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The whole family - the young one

A foal is always born with an insufficiently developed immune system. The establishment of immunity will occur gradually when the foal drinks mother's milk. Colostrum, the first milk after birth, is essential for the establishment of immunity. The foal that has not had the opportunity to build up an immune system will be more vulnerable to infections and diseases. It is imperative to ensure that he absorbs a sufficient quantity of breast milk and, on the other hand, we will check that the first droppings (meconium) are eliminated easily.

For orphaned foals who have not been able to benefit from colostrum and for whom we have not been able to find an adoptive mother, there are good substitute products, even if they cannot completely replace mother's milk. . You must also help the foal by giving it a pacifier, its presence will have more serious consequences on the animal than you imagine.

The foal is easily subject to diarrhea of ​​different origins:
*colostrum insufficiency or lack of seeding of the digestive flora (remember: the foal consumes maternal droppings which provide it with the strains of its digestive flora), then give: Biotics ;
*viruses, in particular rota virus;
*bacteria, Salmonella: serious illness, requiring urgent treatment by the veterinarian; Rodoccocus equi: infection of the large intestine with complication of bronchopneumonia;
*parasites, particularly strongyles: be sure to scrupulously respect broodmare deworming programs before and after delivery;
*selenium deficiency in milk;
*diarrhea on the 10th day after birth: the theory that this diarrhea is linked to hormonal changes in the mare during the first return to heat is more and more often called into question. In fact, we observe the same diarrheal passage in foals raised on a bottle. The causes are uncertain: modification of the intestinal flora, variations in metabolism, parasitism? If the foal remains awake, without any change in his general condition and if his diarrhea lasts only a few days, it is advisable to do nothing. However, for safety reasons, Biotics can be administered.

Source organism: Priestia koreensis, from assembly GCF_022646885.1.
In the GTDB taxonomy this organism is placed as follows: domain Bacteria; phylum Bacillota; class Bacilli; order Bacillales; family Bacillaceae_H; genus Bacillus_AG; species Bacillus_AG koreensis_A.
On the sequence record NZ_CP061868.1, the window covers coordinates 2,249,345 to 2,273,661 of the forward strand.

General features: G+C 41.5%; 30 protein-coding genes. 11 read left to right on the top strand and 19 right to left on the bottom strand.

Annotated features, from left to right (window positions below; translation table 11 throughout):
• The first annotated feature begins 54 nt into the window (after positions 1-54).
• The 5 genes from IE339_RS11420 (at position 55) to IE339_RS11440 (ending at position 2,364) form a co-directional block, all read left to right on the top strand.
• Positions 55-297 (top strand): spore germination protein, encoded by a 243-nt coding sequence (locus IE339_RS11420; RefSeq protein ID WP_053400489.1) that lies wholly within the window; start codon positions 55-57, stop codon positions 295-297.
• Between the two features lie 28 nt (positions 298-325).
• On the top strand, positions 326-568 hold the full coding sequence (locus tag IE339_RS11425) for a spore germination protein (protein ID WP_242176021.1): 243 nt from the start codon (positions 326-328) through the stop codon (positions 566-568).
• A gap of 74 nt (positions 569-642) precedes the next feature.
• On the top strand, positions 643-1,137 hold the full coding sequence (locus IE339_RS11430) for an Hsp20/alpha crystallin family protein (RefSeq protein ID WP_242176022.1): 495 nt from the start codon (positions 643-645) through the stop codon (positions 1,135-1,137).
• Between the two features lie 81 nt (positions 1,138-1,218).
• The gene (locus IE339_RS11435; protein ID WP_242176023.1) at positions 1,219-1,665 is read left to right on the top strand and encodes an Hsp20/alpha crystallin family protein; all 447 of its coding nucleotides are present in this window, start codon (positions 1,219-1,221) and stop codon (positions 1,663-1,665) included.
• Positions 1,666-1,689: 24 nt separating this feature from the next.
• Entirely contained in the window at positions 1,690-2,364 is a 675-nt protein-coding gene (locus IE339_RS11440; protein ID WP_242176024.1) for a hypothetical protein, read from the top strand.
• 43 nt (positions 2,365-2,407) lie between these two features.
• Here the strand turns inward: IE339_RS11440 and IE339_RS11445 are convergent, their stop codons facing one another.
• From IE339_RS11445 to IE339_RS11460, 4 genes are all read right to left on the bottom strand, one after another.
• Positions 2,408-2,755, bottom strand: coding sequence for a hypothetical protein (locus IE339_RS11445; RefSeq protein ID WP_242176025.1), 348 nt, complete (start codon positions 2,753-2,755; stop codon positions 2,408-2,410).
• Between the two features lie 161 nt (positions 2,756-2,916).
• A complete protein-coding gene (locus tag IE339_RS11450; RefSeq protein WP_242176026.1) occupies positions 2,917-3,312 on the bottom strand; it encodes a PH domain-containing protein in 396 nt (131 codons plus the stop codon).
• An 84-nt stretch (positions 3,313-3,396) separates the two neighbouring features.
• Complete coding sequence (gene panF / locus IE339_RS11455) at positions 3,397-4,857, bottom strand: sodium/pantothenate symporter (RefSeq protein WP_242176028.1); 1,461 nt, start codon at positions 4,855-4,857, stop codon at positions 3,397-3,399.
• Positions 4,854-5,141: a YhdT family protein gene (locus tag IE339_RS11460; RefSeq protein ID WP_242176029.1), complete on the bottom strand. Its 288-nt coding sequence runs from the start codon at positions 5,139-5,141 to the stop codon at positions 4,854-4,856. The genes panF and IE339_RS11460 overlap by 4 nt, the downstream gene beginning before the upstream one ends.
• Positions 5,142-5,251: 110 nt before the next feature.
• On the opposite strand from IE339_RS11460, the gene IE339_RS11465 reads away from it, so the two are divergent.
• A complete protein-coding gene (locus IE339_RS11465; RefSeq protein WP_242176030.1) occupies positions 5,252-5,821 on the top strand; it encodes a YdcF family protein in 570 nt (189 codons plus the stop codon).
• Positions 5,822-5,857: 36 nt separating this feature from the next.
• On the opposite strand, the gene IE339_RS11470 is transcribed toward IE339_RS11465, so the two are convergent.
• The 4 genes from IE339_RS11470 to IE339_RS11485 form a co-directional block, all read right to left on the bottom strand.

Whatever the origin of the diarrhea, you must always ensure that the foal feeds regularly, in order to prevent the risk of dehydration.
If the foal is feverish or depressed, do not hesitate to consult your veterinarian.

The withdrawal
A very delicate moment in the foal's life, psychologically as well as physically. The current trend would be to wean earlier and earlier. The best would be to wean between the 5th and 6th month when the broodmare is pregnant. If this is not the case, a foal may well spend the winter with its mother. Remember that, in the wild, the foal will only be weaned as the next birth approaches.
When the foal must do without its mother, generally at the beginning of winter, that is to say the least favorable season, you will have to ensure that the diet provides it with everything it needs. Withdrawal is a time of stress that you can alleviate with a course of Symbiotonic . Also monitor the phosphocalcic balance; Iodamine Equine must be added if your foal's food base consists of cereals, brans and oilseeds.

A little diet
Breast milk secretion is maximal between the 2nd and 3rd months. At the beginning of the second month, you should start offering special foal food, initially in small quantities, then gradually increasing. The foal must be independent of its mother at the time of weaning.
Be careful with cereals, they are too rich in starch, the foal does not yet digest them and will overload its digestive system. In addition, they are too rich in energy, phosphorus and lack high quality proteins. It is better to give special foal food of good quality. Deficiencies in the first year are difficult (if not impossible) to make up for later.
The damage is done. Also avoid being overweight: this can cause bone, tendon, ligament and then joint problems.
The danger of deficiencies and excesses:
*a phosphocalcic imbalance can cause cartilage and bone problems; an excess of calcium slows down the assimilation of phosphorus, zinc, copper, iodine, etc.;
*copper deficiency: osteochondrosis;
*energy deficiency: influence on the entire body, it is found especially at the muscular level; in excess there is a negative effect on skeletal development;
*fat deficiency: hormonal, nervous and joint disorders; in excess: digestive and growth disorders.
*deficiency of high quality proteins (= amino acids): muscle and bone disorders. In excess: overload of the digestive system. The two most important amino acids for growing young are lysine and methionine. There is not enough of it in grass and fodder.
*vitamin deficiencies in general: slow growth, dull hair, lameness, lack of appetite, fragile health, etc. It is in your best interest to give your foal a balanced diet.